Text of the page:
THE late chairman of the Scottish Co-operative Wholesale Society was born in Glasgow in November, 1841. At the age of eleven he was apprenticed to a coachbuilder, but continued his education by attending evening classes. He developed an interest at the same time in the science of heraldry and in decorative art. He became also an enthusiastic trades' unionist and advocate of cooperation, and in 1881 was elected chairman of the Wholesale Society.
    This association is a federation of the Scottish retail co-operative societies, and was established in 1868. Its capital is £2,000,000, and its annual turnover above £6,000,000. The magnificent pile of buildings which it occupies on the south-side of the river cost, with fittings, no less a sum than £100,000. In conjunction with the English Wholesale Co-operative Society it has purchasing depots in Denmark, Sweden, Germany, Sidney, Canada, and the United States, and it employs some 6,700 persons.
Mr. Maxwell has exerted himself successfully for the extension of co-operation throughout the world, and has largely been the means of the practical introduction of the productive co-operation now carried on on a large scale at Shieldhall and elsewhere, and for the further prosecution of which the society recently purchased Calderwood Castle and estate near East Kilbride.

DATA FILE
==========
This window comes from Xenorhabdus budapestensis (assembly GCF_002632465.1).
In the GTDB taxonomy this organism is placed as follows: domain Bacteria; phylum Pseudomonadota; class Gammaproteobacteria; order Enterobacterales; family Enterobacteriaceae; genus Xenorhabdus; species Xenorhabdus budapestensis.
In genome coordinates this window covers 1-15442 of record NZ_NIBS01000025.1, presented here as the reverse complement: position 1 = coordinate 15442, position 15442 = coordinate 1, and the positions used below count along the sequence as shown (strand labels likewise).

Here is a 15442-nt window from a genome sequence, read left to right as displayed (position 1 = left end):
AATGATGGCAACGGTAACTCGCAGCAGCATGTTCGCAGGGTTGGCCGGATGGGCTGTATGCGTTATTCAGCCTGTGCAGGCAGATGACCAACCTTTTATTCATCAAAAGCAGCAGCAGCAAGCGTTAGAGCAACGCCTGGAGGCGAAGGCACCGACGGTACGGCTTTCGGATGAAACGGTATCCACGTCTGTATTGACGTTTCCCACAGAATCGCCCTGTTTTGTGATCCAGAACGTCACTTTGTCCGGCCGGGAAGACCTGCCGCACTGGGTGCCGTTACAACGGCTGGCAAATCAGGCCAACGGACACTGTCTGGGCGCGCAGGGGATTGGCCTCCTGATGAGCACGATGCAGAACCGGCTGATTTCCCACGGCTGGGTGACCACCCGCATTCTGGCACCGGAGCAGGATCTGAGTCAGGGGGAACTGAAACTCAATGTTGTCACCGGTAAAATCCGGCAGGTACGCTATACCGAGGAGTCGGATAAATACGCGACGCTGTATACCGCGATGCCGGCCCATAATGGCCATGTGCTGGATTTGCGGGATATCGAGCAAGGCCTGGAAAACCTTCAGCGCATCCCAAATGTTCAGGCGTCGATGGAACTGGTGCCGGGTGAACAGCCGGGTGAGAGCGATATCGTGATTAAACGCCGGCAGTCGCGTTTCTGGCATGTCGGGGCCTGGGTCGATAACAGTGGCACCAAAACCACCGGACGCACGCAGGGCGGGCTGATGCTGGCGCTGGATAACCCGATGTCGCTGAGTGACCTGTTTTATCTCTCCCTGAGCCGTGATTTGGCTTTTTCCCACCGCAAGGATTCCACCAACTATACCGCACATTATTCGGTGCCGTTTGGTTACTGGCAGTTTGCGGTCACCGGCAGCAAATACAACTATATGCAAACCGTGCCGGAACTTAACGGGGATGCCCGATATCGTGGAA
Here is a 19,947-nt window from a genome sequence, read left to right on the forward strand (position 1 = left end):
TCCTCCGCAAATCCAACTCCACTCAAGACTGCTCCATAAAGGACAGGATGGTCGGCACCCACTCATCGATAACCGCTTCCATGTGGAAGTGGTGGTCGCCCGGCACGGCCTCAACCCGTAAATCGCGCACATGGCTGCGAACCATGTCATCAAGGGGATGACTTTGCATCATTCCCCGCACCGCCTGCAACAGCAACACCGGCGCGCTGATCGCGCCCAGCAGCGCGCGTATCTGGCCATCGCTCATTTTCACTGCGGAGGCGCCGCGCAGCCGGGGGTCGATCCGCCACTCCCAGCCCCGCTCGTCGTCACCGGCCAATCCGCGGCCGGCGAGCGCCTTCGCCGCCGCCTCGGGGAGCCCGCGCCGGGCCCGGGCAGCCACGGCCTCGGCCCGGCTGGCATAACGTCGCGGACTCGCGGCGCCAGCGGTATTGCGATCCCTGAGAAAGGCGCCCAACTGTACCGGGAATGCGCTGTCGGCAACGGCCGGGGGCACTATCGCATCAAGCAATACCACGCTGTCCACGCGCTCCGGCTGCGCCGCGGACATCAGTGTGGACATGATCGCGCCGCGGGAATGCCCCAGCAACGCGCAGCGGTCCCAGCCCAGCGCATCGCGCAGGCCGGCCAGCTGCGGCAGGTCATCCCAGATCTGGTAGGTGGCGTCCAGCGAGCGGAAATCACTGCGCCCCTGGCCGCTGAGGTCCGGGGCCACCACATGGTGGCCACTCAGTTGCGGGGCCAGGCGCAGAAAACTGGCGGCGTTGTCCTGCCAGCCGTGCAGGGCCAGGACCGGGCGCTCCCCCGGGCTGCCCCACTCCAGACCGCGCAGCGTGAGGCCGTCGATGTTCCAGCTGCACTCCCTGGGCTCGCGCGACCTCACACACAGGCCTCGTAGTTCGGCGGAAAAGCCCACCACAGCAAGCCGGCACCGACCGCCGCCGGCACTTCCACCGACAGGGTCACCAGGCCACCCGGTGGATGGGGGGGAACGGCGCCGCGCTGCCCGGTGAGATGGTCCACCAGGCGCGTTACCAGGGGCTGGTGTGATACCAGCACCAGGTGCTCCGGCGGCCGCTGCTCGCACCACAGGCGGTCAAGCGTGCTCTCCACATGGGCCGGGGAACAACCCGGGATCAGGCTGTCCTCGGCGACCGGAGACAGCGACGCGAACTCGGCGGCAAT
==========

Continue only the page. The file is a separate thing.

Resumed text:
In 1900, on the invitation of some eight hundred working men, Mr. Maxwell became a Parliamentary candidate for Tradeston Division in the Labour and Liberal interest, but was defeated by Mr. Cameron Corbett. He was afterwards elected to the position of President of the International Co-operative Alliance, which embraces co-operative effort in all parts of the world.

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